Make a Tribunal claim for sexual harassment

Content / trigger warning

How to make a Tribunal claim

You can make a Tribunal claim at no cost to the Employment Tribunal, using the ET1 form. Before you submit your claim, you must contact ACAS, the public body who can help to resolve your claim through Early Conciliation. You can write your particulars of claim using our ET1 Particulars of Claim template.

This guide will walk you through making a sexual harassment claim.

How to complete Section 8.2 of the ET1 form

The ET1 form will ask in section 8.2 for the background and details of your claim. The best way to approach this is to write your Particulars of Claim (called a Paper Apart if you are in Scotland). This is where you lay out what happened, what legal claims you’d like to make and your reasoning. 

This section is the heart of your Tribunal claim and is very important and difficult to change later on, so it’s worth spending some time to make sure it’s clear.

How to create your particulars of claim:

  1. Write your ET1 section 8.2

    You’ll normally do this by creating a separate document called the Particulars of Claim (or Paper Apart in Scotland). This sets out the background and details of your claim. Valla offers step-by-step guidance to help you make sure your claims are clear and laid out in the right way.

  2. Convert the file to Rich Text Format (RTF)

    Convert your file to RTF and attach it to the online ET1 form. If you’re not sure how to do this, you can purchase Valla’s Peace of Mind Check and we will sort this out for you.

  3. Submit your ET1 form

    Wait for the Tribunal to acknowledge your claim. They will also send a copy to the Respondent, who will have 28 days to respond.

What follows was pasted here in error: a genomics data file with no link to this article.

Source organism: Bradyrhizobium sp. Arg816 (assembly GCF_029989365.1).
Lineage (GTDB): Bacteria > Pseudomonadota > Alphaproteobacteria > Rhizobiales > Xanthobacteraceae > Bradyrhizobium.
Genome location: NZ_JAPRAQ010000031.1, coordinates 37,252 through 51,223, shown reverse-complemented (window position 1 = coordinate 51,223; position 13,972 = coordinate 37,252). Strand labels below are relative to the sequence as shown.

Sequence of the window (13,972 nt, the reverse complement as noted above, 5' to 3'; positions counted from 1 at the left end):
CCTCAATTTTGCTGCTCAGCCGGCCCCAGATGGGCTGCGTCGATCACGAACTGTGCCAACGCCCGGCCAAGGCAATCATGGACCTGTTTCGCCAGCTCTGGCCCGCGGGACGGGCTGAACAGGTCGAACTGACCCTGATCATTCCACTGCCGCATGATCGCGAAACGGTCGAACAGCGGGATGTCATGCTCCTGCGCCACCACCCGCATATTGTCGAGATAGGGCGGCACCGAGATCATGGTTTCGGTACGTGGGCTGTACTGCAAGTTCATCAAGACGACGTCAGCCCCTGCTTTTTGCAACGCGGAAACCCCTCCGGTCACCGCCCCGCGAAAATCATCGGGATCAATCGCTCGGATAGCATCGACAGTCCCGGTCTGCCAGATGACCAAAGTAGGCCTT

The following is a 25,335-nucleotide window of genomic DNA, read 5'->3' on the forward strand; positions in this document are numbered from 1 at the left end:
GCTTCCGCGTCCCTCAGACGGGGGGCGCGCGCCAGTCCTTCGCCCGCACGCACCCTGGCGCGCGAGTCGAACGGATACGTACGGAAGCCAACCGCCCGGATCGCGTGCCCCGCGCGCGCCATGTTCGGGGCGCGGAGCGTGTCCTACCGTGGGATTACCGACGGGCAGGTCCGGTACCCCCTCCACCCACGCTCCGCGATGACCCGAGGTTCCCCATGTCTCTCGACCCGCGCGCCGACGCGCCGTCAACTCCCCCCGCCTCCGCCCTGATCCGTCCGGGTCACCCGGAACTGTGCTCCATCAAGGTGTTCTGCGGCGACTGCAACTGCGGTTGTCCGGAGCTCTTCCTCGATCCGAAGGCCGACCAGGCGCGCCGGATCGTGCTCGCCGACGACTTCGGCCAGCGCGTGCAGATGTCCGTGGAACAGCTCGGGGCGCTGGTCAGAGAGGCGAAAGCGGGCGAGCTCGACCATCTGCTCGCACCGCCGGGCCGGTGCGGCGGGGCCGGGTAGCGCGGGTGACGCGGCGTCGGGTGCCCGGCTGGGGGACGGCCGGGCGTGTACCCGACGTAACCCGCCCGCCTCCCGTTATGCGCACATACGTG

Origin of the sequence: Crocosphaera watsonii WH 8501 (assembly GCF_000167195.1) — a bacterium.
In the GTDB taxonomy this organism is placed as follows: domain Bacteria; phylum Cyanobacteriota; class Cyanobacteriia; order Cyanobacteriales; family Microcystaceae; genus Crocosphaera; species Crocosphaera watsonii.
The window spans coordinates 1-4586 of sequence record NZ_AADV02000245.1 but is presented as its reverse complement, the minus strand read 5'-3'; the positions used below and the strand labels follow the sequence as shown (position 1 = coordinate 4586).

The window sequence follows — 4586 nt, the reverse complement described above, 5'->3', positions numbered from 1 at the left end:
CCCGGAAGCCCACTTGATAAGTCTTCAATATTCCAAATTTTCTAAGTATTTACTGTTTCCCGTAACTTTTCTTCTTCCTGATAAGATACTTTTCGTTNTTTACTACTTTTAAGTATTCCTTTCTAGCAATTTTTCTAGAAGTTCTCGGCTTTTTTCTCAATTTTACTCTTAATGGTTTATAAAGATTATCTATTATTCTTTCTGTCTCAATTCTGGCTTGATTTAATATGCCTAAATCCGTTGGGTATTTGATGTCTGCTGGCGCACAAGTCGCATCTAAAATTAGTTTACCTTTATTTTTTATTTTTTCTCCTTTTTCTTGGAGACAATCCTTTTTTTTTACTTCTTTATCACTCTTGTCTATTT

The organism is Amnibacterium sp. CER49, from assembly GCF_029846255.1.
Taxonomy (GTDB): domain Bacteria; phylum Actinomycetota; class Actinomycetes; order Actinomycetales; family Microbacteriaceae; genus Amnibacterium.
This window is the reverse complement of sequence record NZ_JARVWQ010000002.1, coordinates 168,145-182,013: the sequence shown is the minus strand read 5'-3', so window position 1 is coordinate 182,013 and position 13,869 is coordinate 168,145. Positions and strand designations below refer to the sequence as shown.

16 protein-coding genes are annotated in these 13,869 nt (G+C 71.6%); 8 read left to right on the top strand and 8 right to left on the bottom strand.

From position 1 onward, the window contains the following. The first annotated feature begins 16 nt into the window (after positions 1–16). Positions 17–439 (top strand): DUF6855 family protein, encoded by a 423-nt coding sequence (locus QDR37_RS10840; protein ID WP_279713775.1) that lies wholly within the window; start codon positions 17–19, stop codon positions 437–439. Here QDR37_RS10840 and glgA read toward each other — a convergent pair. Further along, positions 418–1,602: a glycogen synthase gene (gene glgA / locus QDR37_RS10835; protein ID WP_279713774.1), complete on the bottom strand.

Specific things to consider in your sexual harassment claim

Laying out your claim

You can claim sexual harassment at Tribunal in two different circumstances. The first is where you have experienced unwanted conduct of a sexual nature, which violates your dignity or creates an offensive or hostile environment. For example:

  • An employer who displays any material of a sexual nature, such as a topless calendar, could make the workplace an offensive place to work for any employee, regardless of gender. 
  • Male members of staff download pornographic images on to their computers in an office where a woman works. The effect of this is to create a hostile and humiliating environment for her. 

The second is where you have been treated less favourably because you have either submitted to or rejected sexual harassment, or harassment related to sex or gender reassignment. For example:

  • A shopkeeper propositions one of his shop assistants. She rejects his advances and then is turned down for promotion which she believes she would have got if she had accepted her boss’s advances. 

With sexual harassment, your employer can be liable for the acts of its employees, as well as the employees being personally responsible.

It’s important to be aware that sexual harassment is different from harassment related to the protected characteristic of sex

Proving your claim

You don’t need to attach evidence to a Tribunal ET1 claim, but it’s a good idea to back up your claims by mentioning the evidence you intend to use. For sexual harassment claims, people typically refer to evidence such as text messages, emails, letters, meeting notes and witness evidence.

What you can ask for in your sexual harassment claim